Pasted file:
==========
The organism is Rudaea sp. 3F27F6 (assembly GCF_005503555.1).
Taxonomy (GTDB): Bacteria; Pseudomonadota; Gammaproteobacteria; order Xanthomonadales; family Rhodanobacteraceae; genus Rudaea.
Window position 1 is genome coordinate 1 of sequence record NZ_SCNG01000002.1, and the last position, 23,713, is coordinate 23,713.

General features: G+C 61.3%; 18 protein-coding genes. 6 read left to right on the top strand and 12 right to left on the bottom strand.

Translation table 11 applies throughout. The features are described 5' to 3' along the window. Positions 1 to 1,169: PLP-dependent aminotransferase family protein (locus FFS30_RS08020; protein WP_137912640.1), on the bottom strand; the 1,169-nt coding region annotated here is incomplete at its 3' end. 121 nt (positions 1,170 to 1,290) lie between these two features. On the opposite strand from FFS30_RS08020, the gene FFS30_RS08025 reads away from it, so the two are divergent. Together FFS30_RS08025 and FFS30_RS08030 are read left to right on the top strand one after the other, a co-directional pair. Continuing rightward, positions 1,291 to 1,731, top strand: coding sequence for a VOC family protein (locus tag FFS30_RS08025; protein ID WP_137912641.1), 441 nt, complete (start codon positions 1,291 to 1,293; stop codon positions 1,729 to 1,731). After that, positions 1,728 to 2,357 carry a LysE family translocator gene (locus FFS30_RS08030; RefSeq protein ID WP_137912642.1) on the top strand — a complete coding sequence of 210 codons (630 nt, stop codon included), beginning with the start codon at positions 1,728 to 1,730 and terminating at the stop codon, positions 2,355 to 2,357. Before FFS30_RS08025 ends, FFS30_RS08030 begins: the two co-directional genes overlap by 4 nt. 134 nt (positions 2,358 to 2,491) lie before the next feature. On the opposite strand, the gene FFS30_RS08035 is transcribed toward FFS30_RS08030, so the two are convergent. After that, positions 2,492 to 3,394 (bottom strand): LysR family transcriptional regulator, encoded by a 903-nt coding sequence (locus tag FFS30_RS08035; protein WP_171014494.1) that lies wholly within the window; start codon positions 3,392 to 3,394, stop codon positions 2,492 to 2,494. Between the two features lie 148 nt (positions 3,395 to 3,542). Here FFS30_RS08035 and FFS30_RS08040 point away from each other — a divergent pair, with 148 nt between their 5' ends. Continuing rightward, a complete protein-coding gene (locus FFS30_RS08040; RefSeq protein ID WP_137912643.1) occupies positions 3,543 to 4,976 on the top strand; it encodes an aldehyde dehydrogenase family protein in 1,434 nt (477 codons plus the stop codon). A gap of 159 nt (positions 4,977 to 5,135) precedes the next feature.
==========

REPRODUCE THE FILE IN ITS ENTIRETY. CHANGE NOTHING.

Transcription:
The organism is Rudaea sp. 3F27F6 (assembly GCF_005503555.1).
Taxonomy (GTDB): Bacteria; Pseudomonadota; Gammaproteobacteria; order Xanthomonadales; family Rhodanobacteraceae; genus Rudaea.
Window position 1 is genome coordinate 1 of sequence record NZ_SCNG01000002.1, and the last position, 23,713, is coordinate 23,713.

General features: G+C 61.3%; 18 protein-coding genes. 6 read left to right on the top strand and 12 right to left on the bottom strand.

Translation table 11 applies throughout. The features are described 5' to 3' along the window. Positions 1 to 1,169: PLP-dependent aminotransferase family protein (locus FFS30_RS08020; protein WP_137912640.1), on the bottom strand; the 1,169-nt coding region annotated here is incomplete at its 3' end. 121 nt (positions 1,170 to 1,290) lie between these two features. On the opposite strand from FFS30_RS08020, the gene FFS30_RS08025 reads away from it, so the two are divergent. Together FFS30_RS08025 and FFS30_RS08030 are read left to right on the top strand one after the other, a co-directional pair. Continuing rightward, positions 1,291 to 1,731, top strand: coding sequence for a VOC family protein (locus tag FFS30_RS08025; protein ID WP_137912641.1), 441 nt, complete (start codon positions 1,291 to 1,293; stop codon positions 1,729 to 1,731). After that, positions 1,728 to 2,357 carry a LysE family translocator gene (locus FFS30_RS08030; RefSeq protein ID WP_137912642.1) on the top strand — a complete coding sequence of 210 codons (630 nt, stop codon included), beginning with the start codon at positions 1,728 to 1,730 and terminating at the stop codon, positions 2,355 to 2,357. Before FFS30_RS08025 ends, FFS30_RS08030 begins: the two co-directional genes overlap by 4 nt. 134 nt (positions 2,358 to 2,491) lie before the next feature. On the opposite strand, the gene FFS30_RS08035 is transcribed toward FFS30_RS08030, so the two are convergent. After that, positions 2,492 to 3,394 (bottom strand): LysR family transcriptional regulator, encoded by a 903-nt coding sequence (locus tag FFS30_RS08035; protein WP_171014494.1) that lies wholly within the window; start codon positions 3,392 to 3,394, stop codon positions 2,492 to 2,494. Between the two features lie 148 nt (positions 3,395 to 3,542). Here FFS30_RS08035 and FFS30_RS08040 point away from each other — a divergent pair, with 148 nt between their 5' ends. Continuing rightward, a complete protein-coding gene (locus FFS30_RS08040; RefSeq protein ID WP_137912643.1) occupies positions 3,543 to 4,976 on the top strand; it encodes an aldehyde dehydrogenase family protein in 1,434 nt (477 codons plus the stop codon). A gap of 159 nt (positions 4,977 to 5,135) precedes the next feature.